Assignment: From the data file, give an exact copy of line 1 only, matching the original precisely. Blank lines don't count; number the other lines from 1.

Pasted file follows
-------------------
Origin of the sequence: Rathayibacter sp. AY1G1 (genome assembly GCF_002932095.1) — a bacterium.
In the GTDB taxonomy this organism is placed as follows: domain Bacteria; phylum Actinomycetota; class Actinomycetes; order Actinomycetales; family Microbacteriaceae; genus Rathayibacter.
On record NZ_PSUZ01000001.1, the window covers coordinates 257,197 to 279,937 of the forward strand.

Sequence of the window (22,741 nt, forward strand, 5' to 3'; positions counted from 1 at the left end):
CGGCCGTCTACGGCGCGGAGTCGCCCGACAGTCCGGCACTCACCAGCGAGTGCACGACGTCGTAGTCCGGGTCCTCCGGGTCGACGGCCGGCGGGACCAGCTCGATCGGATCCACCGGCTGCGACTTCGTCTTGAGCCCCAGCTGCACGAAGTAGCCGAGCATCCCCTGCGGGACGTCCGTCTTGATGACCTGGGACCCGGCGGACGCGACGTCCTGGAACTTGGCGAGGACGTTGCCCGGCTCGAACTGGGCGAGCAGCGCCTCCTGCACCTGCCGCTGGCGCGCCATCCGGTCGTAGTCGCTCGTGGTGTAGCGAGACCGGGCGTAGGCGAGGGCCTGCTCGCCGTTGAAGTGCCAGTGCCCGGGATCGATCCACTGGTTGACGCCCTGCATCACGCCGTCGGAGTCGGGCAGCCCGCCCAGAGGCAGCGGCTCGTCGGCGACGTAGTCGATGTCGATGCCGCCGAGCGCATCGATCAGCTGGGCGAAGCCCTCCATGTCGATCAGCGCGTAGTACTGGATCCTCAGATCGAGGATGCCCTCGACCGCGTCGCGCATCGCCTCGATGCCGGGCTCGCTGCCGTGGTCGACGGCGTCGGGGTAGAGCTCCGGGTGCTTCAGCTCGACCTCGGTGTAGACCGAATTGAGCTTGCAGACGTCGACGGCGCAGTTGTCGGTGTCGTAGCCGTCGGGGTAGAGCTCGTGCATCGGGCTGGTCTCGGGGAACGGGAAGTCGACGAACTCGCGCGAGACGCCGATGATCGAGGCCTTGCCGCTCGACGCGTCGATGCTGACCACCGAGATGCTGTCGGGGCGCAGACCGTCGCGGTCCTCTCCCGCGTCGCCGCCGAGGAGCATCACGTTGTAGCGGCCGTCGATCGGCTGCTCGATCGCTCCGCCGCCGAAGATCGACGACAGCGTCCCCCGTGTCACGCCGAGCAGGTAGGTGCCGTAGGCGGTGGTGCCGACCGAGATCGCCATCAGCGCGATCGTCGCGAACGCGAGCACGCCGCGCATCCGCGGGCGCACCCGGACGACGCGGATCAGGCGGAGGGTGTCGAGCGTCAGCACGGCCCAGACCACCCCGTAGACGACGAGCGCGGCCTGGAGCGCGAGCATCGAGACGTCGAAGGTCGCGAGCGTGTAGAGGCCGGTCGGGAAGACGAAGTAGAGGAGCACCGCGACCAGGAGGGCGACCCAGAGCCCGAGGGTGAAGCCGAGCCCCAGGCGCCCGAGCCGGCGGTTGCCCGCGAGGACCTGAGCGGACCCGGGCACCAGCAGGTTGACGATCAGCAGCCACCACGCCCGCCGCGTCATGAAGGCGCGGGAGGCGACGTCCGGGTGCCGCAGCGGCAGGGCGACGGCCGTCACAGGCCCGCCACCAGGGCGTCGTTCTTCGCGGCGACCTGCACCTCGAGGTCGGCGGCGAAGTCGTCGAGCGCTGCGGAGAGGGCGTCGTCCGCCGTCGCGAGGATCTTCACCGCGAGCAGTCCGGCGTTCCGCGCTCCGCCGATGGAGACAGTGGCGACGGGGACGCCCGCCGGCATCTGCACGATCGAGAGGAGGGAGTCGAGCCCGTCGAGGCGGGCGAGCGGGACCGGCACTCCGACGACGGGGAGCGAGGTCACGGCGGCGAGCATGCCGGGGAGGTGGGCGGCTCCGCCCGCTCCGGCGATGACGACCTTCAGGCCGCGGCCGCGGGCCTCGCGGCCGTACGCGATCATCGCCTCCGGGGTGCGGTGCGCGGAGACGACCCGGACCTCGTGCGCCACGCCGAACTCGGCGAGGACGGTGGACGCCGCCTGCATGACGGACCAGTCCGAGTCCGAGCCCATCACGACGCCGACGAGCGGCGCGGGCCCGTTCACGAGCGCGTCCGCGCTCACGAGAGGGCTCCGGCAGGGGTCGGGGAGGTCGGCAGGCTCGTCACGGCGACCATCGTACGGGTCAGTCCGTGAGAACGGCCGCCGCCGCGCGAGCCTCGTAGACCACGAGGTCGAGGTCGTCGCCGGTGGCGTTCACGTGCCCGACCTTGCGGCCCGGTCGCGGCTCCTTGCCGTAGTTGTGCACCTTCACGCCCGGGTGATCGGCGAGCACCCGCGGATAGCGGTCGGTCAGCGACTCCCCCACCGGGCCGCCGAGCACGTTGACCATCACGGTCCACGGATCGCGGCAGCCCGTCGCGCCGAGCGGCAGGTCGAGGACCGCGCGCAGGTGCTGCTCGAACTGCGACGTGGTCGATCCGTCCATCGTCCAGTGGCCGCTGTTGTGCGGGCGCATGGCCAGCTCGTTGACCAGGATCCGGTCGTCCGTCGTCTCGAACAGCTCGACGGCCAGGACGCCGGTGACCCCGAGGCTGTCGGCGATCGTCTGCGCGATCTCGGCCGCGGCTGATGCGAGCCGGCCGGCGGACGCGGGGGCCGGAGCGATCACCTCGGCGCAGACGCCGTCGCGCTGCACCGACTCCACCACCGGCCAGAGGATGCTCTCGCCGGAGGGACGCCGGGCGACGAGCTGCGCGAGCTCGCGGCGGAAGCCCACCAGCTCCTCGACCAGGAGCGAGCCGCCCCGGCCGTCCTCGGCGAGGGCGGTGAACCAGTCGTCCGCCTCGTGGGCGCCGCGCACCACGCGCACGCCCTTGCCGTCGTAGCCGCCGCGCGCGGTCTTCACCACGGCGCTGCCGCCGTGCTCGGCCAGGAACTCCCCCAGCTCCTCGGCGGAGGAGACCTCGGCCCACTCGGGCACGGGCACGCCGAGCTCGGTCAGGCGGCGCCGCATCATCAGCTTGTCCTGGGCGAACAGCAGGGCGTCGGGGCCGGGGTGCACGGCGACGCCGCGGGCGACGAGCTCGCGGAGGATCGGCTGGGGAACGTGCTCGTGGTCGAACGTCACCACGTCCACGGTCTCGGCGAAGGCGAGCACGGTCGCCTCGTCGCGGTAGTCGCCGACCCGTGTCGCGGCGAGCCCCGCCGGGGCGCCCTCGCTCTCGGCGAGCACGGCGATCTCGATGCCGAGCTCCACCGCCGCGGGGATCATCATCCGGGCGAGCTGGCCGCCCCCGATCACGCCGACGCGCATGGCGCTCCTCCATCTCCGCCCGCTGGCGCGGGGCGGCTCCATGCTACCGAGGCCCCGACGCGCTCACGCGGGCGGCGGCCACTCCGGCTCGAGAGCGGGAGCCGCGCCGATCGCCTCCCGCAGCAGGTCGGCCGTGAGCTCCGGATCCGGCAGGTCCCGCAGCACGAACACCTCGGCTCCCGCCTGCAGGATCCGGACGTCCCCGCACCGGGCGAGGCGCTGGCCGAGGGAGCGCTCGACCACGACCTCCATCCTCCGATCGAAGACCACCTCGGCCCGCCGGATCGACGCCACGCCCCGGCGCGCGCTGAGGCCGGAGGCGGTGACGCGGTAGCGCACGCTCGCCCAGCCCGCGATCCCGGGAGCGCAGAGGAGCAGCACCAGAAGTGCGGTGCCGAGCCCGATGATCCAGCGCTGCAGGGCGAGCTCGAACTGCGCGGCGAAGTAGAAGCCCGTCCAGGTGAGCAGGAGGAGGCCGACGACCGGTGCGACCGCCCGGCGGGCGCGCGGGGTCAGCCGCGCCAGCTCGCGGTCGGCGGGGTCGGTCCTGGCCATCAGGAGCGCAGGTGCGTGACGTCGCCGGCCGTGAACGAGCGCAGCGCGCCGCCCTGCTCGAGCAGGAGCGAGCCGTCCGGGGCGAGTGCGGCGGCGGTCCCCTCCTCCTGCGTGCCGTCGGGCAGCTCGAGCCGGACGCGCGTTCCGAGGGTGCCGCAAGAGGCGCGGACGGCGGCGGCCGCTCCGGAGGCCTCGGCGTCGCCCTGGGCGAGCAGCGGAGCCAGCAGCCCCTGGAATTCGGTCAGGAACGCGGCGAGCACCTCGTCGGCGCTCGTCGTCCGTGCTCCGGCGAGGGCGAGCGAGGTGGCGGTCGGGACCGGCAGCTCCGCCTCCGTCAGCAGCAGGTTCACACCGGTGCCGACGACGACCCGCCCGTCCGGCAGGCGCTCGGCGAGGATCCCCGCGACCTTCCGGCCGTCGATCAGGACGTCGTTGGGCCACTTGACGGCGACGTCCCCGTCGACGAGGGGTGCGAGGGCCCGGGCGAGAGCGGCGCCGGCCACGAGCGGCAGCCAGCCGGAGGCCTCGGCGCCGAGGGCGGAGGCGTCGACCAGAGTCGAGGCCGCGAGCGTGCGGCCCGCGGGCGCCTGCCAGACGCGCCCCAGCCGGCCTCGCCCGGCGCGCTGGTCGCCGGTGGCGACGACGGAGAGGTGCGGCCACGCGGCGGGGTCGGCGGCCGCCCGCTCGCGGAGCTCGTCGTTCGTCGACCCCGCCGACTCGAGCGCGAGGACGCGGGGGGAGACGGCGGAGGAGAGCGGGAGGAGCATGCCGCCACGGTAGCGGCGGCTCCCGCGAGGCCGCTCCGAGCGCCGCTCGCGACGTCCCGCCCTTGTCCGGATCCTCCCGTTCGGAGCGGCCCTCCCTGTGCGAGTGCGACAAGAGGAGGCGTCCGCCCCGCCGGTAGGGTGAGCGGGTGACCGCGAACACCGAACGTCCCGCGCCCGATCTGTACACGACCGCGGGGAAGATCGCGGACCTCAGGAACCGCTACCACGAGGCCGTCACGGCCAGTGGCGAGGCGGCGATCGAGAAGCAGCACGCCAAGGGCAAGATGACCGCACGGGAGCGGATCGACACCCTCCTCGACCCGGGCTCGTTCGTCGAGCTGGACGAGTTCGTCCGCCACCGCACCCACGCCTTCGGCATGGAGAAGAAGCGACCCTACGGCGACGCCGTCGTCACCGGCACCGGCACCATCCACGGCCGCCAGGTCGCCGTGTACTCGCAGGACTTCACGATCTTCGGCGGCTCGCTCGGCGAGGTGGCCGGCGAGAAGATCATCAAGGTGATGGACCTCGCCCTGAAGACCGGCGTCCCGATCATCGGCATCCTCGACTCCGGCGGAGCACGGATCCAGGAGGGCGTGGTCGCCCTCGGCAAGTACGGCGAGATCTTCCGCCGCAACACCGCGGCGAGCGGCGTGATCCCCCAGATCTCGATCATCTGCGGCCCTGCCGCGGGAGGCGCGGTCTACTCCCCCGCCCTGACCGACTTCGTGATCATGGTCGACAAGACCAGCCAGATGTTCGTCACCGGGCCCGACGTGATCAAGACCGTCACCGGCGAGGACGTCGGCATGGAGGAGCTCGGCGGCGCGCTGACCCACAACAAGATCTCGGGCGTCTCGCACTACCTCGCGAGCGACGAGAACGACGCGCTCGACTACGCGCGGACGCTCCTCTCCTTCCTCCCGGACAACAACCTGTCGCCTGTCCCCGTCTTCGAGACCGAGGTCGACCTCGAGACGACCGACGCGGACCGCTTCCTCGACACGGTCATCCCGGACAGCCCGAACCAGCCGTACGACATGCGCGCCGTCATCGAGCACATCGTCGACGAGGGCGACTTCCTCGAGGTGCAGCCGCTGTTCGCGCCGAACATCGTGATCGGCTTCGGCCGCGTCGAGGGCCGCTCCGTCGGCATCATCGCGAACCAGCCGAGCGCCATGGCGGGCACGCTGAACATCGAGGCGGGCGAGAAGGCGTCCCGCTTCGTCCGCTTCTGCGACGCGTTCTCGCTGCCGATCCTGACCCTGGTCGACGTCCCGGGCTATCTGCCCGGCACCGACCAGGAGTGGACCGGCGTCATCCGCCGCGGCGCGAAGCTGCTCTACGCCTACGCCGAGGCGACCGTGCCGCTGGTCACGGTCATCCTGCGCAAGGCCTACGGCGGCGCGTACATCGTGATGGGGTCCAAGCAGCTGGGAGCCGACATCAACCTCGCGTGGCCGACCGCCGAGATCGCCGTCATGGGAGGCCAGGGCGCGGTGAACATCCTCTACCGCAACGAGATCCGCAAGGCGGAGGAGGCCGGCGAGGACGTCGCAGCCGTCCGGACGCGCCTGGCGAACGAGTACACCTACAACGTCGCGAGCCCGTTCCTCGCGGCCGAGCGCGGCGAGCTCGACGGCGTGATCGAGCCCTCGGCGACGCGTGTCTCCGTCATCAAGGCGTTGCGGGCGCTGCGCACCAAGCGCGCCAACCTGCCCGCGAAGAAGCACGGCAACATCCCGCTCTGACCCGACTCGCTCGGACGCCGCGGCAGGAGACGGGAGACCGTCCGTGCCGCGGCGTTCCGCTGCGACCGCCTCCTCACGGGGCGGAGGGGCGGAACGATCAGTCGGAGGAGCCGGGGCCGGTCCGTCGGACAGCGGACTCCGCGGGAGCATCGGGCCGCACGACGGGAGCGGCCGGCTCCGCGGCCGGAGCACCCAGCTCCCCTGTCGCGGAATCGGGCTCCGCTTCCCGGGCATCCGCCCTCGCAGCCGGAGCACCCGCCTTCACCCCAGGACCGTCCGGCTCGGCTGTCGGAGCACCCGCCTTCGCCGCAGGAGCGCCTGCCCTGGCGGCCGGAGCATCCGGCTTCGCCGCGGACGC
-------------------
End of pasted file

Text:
Origin of the sequence: Rathayibacter sp. AY1G1 (genome assembly GCF_002932095.1) — a bacterium.